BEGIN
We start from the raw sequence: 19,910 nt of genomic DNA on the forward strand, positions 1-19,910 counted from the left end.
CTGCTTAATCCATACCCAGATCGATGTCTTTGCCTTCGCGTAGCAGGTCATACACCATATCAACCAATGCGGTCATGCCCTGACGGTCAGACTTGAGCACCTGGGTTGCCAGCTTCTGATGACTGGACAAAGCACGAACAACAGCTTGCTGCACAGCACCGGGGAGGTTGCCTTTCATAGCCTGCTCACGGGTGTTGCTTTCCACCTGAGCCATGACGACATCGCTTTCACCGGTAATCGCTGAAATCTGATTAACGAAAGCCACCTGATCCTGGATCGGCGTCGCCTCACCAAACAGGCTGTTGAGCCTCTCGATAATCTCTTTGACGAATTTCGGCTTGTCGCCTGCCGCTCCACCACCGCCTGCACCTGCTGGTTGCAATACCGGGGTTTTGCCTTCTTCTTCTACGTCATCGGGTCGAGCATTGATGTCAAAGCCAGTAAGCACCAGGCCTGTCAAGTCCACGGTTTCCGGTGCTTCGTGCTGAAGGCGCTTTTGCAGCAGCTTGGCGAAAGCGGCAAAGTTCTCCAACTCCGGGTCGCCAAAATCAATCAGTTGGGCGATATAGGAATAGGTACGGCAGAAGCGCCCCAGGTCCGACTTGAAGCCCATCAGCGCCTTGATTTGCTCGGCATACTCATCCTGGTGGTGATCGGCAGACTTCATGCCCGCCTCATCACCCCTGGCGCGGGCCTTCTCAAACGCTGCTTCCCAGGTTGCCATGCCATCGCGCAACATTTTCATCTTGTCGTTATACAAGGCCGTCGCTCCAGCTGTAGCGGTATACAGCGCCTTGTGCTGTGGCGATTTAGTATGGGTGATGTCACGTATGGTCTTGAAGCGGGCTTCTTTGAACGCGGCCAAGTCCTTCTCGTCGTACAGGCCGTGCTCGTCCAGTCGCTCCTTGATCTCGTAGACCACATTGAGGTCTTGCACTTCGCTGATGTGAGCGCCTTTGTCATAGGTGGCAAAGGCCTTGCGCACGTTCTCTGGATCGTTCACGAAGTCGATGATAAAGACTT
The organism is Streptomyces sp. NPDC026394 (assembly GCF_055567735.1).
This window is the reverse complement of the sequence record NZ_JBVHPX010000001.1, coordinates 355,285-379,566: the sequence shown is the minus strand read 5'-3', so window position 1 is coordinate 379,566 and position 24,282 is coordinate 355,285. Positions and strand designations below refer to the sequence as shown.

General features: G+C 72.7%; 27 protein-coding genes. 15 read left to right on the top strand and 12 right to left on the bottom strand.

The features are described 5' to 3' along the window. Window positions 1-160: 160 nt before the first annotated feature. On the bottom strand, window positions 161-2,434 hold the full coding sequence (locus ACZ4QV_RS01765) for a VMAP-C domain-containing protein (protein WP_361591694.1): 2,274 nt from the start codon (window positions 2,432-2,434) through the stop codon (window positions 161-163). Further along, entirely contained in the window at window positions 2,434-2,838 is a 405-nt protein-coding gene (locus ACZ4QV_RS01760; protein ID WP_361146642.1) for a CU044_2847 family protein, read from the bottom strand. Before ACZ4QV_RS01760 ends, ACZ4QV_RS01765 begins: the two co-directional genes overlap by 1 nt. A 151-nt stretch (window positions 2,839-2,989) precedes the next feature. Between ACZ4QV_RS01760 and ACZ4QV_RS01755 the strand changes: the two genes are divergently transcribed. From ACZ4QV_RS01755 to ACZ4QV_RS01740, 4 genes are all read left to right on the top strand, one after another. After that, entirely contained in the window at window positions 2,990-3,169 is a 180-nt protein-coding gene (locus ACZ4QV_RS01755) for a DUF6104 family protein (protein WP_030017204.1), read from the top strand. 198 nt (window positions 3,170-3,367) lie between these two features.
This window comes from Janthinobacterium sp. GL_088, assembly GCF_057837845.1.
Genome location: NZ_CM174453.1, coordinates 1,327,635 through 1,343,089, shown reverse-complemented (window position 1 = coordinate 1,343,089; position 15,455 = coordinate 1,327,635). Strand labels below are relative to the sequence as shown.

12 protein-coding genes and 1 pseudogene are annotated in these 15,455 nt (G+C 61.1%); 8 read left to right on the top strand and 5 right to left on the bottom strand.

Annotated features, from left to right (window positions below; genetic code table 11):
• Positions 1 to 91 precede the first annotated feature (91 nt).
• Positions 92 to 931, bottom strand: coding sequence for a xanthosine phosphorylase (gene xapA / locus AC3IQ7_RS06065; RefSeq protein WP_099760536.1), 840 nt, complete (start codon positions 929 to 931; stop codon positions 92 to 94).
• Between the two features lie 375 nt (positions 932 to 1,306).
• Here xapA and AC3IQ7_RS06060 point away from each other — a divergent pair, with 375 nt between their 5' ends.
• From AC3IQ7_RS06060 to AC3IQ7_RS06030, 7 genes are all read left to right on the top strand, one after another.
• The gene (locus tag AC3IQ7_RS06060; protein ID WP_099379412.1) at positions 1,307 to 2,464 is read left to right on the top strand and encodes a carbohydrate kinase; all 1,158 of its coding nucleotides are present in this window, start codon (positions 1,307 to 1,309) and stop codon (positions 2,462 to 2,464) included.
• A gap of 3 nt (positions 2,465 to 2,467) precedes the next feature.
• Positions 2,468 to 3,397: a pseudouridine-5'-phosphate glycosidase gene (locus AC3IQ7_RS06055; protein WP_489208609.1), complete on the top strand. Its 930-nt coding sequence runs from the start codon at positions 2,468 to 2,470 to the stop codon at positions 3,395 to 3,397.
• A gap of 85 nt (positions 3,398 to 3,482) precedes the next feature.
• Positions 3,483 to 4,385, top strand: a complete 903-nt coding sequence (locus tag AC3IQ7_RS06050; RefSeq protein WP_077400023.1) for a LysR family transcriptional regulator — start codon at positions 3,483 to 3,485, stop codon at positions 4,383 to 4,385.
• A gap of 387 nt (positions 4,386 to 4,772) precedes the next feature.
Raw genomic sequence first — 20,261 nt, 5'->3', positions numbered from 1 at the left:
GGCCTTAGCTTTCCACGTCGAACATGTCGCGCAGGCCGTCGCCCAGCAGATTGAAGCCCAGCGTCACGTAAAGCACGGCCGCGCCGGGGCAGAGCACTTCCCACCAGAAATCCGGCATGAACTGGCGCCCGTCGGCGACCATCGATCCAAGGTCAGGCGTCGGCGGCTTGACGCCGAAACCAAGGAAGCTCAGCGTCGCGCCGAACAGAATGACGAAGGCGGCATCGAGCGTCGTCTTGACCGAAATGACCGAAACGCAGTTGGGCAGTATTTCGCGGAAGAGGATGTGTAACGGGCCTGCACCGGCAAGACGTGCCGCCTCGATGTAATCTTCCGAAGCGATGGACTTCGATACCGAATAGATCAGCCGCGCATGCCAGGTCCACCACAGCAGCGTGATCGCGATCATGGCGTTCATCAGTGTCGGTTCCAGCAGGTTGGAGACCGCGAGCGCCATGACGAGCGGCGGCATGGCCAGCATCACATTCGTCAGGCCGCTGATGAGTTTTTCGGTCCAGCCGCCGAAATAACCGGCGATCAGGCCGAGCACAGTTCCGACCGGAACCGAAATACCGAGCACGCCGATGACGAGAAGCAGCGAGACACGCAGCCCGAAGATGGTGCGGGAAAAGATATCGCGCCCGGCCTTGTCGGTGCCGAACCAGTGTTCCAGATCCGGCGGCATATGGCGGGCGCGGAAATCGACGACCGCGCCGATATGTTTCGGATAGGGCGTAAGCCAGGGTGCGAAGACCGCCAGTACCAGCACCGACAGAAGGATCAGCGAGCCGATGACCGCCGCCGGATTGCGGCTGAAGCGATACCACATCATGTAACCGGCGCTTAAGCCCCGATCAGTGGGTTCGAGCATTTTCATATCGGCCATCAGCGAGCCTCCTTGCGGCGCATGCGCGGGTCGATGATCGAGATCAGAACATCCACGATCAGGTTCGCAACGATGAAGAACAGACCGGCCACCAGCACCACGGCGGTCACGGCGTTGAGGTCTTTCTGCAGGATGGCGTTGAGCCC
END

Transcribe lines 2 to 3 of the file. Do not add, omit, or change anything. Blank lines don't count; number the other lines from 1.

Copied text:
CTGCTTAATCCATACCCAGATCGATGTCTTTGCCTTCGCGTAGCAGGTCATACACCATATCAACCAATGCGGTCATGCCCTGACGGTCAGACTTGAGCACCTGGGTTGCCAGCTTCTGATGACTGGACAAAGCACGAACAACAGCTTGCTGCACAGCACCGGGGAGGTTGCCTTTCATAGCCTGCTCACGGGTGTTGCTTTCCACCTGAGCCATGACGACATCGCTTTCACCGGTAATCGCTGAAATCTGATTAACGAAAGCCACCTGATCCTGGATCGGCGTCGCCTCACCAAACAGGCTGTTGAGCCTCTCGATAATCTCTTTGACGAATTTCGGCTTGTCGCCTGCCGCTCCACCACCGCCTGCACCTGCTGGTTGCAATACCGGGGTTTTGCCTTCTTCTTCTACGTCATCGGGTCGAGCATTGATGTCAAAGCCAGTAAGCACCAGGCCTGTCAAGTCCACGGTTTCCGGTGCTTCGTGCTGAAGGCGCTTTTGCAGCAGCTTGGCGAAAGCGGCAAAGTTCTCCAACTCCGGGTCGCCAAAATCAATCAGTTGGGCGATATAGGAATAGGTACGGCAGAAGCGCCCCAGGTCCGACTTGAAGCCCATCAGCGCCTTGATTTGCTCGGCATACTCATCCTGGTGGTGATCGGCAGACTTCATGCCCGCCTCATCACCCCTGGCGCGGGCCTTCTCAAACGCTGCTTCCCAGGTTGCCATGCCATCGCGCAACATTTTCATCTTGTCGTTATACAAGGCCGTCGCTCCAGCTGTAGCGGTATACAGCGCCTTGTGCTGTGGCGATTTAGTATGGGTGATGTCACGTATGGTCTTGAAGCGGGCTTCTTTGAACGCGGCCAAGTCCTTCTCGTCGTACAGGCCGTGCTCGTCCAGTCGCTCCTTGATCTCGTAGACCACATTGAGGTCTTGCACTTCGCTGATGTGAGCGCCTTTGTCATAGGTGGCAAAGGCCTTGCGCACGTTCTCTGGATCGTTCACGAAGTCGATGATAAAGACTT
The organism is Streptomyces sp. NPDC026394 (assembly GCF_055567735.1).